The council is considering increasing the value of its highways contracts so that suppliers can cover the rising costs.
Small contractors and council supply chains are under “real pressure” and will struggle without help, a report warns, with costs up 13 percent in April 2022 compared to the year before.
Contracts rise annually with inflation, but this mid-year bump would help businesses who are already having difficulty with costs.
The recommended choice would add £964,000 to costs for the remainder of the financial year.
The support would be targeted at those businesses most at risk of failing.
Lincolnshire County Council said it’s too early to say what impact this will have on other highways work, but they aim to make all spending as efficient as possible.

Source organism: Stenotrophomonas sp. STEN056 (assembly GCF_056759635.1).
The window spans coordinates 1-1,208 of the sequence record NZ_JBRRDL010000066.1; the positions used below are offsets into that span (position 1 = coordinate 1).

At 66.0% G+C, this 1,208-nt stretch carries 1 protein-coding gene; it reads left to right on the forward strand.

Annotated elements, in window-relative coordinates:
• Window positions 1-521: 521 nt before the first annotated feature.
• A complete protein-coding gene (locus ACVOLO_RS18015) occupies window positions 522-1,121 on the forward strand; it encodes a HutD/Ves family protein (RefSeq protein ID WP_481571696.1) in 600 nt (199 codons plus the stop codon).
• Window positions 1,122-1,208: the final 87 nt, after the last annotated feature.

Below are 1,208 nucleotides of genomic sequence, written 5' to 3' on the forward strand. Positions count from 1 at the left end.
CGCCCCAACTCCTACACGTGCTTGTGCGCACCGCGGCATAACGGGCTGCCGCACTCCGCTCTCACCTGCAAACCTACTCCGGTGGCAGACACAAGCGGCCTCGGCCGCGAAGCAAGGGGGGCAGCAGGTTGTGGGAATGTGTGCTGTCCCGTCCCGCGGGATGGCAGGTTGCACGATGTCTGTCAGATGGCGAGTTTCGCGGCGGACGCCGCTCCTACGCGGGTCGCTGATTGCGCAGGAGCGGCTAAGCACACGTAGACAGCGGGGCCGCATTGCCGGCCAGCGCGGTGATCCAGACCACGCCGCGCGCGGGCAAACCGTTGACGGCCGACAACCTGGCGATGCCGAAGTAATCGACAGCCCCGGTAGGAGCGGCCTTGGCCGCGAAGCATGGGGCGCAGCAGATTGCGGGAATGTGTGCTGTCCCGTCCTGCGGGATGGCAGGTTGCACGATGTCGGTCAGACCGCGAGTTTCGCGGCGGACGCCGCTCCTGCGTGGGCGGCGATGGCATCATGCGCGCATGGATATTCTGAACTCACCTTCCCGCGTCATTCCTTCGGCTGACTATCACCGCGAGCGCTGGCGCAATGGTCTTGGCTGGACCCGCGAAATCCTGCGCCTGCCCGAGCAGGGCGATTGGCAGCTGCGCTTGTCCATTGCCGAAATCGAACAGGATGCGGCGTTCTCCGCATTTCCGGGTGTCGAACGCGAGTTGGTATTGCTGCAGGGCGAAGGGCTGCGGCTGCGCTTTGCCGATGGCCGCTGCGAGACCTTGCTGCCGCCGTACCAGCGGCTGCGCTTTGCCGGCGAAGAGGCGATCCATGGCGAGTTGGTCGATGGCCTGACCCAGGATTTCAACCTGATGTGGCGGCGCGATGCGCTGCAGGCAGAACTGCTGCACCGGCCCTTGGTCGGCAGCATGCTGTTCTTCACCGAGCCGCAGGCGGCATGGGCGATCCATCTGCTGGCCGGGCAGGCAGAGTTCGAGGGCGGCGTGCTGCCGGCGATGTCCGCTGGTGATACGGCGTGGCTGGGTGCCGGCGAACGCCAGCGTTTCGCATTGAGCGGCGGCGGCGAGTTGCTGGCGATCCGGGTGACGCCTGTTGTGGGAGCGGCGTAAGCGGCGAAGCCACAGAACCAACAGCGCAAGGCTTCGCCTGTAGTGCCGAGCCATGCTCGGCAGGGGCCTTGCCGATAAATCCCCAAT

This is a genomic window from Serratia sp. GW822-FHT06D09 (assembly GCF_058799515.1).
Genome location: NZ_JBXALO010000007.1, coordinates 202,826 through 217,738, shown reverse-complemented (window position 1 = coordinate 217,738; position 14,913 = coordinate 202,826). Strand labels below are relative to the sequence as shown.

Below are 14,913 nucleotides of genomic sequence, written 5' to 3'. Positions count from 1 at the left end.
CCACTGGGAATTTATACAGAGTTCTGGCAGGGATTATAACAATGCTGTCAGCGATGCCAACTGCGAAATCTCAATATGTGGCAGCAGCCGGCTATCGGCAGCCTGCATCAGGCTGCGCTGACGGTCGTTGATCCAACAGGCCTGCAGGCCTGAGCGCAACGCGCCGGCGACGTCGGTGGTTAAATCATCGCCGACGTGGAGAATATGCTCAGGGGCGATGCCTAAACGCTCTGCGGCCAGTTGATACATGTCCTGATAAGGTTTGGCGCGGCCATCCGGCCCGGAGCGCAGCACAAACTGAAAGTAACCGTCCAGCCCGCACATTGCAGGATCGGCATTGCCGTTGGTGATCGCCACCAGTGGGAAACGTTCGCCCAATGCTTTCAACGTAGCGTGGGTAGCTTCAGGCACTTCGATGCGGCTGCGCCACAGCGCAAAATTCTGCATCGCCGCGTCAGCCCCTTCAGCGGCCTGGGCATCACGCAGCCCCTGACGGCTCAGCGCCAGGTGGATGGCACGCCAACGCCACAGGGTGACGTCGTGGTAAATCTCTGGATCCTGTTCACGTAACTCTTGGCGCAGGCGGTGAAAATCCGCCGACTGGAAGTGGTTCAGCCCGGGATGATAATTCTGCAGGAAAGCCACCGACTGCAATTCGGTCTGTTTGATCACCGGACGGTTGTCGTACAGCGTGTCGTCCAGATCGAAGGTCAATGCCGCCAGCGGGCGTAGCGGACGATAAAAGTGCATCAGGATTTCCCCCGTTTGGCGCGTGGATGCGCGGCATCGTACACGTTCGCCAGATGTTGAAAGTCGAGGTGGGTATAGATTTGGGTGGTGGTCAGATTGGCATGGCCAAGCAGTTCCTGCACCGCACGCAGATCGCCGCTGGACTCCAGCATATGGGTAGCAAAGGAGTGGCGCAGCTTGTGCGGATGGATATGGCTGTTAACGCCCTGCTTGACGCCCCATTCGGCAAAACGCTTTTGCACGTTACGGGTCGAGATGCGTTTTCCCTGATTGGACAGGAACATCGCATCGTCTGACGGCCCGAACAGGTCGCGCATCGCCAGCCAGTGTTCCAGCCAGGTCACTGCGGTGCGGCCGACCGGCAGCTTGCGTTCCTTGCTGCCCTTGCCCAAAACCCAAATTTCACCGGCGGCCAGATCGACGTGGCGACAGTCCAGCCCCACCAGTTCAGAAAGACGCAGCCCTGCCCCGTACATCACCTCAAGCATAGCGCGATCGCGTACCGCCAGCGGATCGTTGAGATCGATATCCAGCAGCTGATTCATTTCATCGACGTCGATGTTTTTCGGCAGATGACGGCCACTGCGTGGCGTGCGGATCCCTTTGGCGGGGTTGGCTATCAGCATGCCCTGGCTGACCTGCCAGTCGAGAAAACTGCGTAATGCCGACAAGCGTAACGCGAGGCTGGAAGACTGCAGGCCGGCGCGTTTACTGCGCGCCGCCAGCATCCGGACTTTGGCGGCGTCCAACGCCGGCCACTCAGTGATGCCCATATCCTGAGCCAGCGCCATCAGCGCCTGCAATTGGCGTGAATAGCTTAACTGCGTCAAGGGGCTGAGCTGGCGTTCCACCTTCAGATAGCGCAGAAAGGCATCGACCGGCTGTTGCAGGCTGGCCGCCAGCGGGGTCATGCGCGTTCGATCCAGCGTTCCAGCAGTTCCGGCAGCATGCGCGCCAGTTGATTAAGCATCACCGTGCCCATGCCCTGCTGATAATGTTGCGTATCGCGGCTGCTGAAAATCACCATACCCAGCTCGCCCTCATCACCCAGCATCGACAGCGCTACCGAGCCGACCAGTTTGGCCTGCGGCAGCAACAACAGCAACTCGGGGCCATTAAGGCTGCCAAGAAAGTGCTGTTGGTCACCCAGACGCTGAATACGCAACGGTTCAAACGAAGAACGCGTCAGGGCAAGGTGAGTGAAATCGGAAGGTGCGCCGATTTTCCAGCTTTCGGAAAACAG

The Highways and Transport Scrutiny Committee will have their say next week on the increase – or whether to opt for an even bigger handout of £1.5million.
A council report says: “There remains significant risk that SME [small and medium enterprises] working within the Highways Works and Traffic Signals contract are struggling to deal with the pressures they are facing.
“The decision to pursue any of the options set out in this report is a significant one given the challenges that are also faced by local government as additional funds from central government remain unlikely.
“However, the cost to replace those at risk is real and service continuity plays a significant factor when delivering essential services of this type.”
The report warns that if nothing was done, the council could still be hit by unexpected costs if one or more supplier goes into administration.
The construction sector is being hit by rising prices fuel prices, skills shortages and a lack of HGV drivers.
The committee meeting will be held on Monday, September 12 before it goes to Executive Councillor Richard Davies for a final decision.